technical papers are available from SAE, ,400
sions of 75-90% and particulate control up to                 Commonwealth Drive, Warrendale, PA 15096,
                                                            Commonwealth Drive, Warrendale, PA 15096,
                                                              USA. See also: http://www.sae.org
                                                            USA. See also: http://www.sae.org
90% on current engines in both American and           2       M. V. Twigg, PkafjnumMetah Reu., 1999,43,3, 11
                                                                                                         (3),
                                                            M. V. Twigg, PkafjnumMetah Reu., 1999,43,() 119 9
European test procedures were measured. A plat-       3     “First International Conference on HHealth Effects
                                                              “First International Conference on elh Effects
                                                                                                  at
inum oxidation catalyst was used before the                   from Vehicle Emissions”, London, 16-1 February
                                                            from Vehicle Emissions”, London, 16-1 7 7 February
                                                              1999; see also P. Warren, Pk&num Me#& Rm.,
                                                            1999; see also J.J.P. Warren, Pk&num Me#& REV.,
pafdculate filter, SCR catalysts after ammonia                1999, 43,2(2),1
                                                            1999,43,() 7 71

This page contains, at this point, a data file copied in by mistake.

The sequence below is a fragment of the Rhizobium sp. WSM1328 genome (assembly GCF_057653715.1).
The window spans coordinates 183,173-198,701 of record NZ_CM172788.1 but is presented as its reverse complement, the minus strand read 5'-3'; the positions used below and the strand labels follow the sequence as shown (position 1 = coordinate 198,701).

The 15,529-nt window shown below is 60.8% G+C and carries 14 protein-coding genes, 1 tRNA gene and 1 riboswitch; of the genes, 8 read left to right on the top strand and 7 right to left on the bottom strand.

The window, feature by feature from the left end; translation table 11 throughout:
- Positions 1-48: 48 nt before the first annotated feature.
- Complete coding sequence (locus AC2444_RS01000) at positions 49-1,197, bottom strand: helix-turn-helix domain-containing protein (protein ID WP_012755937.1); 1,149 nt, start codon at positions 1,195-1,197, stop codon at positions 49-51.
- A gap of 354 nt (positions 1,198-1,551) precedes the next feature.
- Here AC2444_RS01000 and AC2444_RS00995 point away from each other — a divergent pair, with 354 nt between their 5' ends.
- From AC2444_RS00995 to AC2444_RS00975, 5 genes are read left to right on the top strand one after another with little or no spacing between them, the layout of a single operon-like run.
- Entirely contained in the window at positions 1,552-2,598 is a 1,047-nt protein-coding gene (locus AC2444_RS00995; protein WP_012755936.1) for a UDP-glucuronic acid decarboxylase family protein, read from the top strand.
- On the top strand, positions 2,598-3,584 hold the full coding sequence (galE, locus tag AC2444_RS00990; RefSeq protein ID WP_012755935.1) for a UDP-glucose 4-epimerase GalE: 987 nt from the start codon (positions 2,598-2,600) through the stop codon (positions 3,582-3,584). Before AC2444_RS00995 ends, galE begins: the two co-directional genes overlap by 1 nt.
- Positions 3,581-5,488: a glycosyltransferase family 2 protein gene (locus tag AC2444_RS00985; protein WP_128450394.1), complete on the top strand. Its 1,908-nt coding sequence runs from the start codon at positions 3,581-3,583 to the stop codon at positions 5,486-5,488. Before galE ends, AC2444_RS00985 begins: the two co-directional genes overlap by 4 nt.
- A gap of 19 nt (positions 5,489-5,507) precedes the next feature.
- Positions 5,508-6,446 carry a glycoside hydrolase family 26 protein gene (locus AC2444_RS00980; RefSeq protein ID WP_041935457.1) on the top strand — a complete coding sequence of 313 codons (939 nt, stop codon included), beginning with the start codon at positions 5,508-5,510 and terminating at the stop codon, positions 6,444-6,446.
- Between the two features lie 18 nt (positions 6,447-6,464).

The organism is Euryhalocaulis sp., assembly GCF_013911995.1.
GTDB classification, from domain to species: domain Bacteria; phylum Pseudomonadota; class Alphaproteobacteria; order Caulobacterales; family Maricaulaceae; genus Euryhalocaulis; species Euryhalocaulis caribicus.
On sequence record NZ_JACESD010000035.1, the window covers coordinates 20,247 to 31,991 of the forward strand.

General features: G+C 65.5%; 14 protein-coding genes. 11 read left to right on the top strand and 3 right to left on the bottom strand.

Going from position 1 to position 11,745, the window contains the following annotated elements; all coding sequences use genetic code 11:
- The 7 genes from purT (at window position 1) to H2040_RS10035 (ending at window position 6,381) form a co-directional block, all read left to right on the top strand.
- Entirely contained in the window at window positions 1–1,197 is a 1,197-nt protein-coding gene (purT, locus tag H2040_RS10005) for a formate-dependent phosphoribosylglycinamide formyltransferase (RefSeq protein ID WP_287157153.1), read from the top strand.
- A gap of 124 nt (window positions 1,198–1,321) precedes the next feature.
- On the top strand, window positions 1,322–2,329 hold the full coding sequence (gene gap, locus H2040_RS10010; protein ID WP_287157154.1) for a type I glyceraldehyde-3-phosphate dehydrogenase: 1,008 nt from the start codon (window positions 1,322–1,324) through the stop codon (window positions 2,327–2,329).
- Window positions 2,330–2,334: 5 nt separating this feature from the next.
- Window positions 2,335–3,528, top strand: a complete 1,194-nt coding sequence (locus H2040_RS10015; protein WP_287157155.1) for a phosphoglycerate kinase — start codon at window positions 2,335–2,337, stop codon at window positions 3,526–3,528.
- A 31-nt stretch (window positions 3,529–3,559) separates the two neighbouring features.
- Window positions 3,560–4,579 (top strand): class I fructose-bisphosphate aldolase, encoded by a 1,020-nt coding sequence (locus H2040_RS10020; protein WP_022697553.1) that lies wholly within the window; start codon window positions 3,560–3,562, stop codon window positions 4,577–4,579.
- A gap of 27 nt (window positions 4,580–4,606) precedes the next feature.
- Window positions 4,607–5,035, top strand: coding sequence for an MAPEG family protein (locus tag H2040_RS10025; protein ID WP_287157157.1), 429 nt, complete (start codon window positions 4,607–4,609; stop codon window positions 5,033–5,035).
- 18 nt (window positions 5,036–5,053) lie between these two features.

,
injection for NOn reduction, and a platinum oxi-      4     See papers i: : “In-Cylinder Diesel Particulate and
                                                              See papersn n“In-Cylinder Diesel Particulate and
                                                                           i
dation catalyst to control ammonia slip. The                  NO Control 2000”, S E SP-1508(2000)
                                                            NO Control 2000”,S A A E SP-1508 (2000)
platinum pre-catalyst significantly enhances low      5      n n the U.K. diesel fuel typically now contains less
                                                            I Ithe U.K.diesel fuel typically now contains less
                                                              than 50 m sulfur
                                                            than 50 mppm sulfur
temperature SCR performance by converting
some NO to NOzwhich reacts faster, perhaps via
                                                          Martyn Twigg is the European Technical Director of Johnson
reactive surface species of a NzO,type. Although          Matthey Catalytic Systems Division.




HEALTH EFFECTS OF VEHICLE EMISSIONS
A REVIEW FROM THE SECOND INTERNATIONAL CONFERENCE
   The Second International Conference on                 with reducing the environmentalimpact and health
Health Effects of Vehicle Emissions was held in           risks associated with vehicle emissions.
London &om 23rd to 24th February, 2000. Some                 J. Wallace (Ford, U.S.A.)summarised some US.
165 delegates from 16 nations, and a variety of           steps with respect to vehicle emissions. Since 1966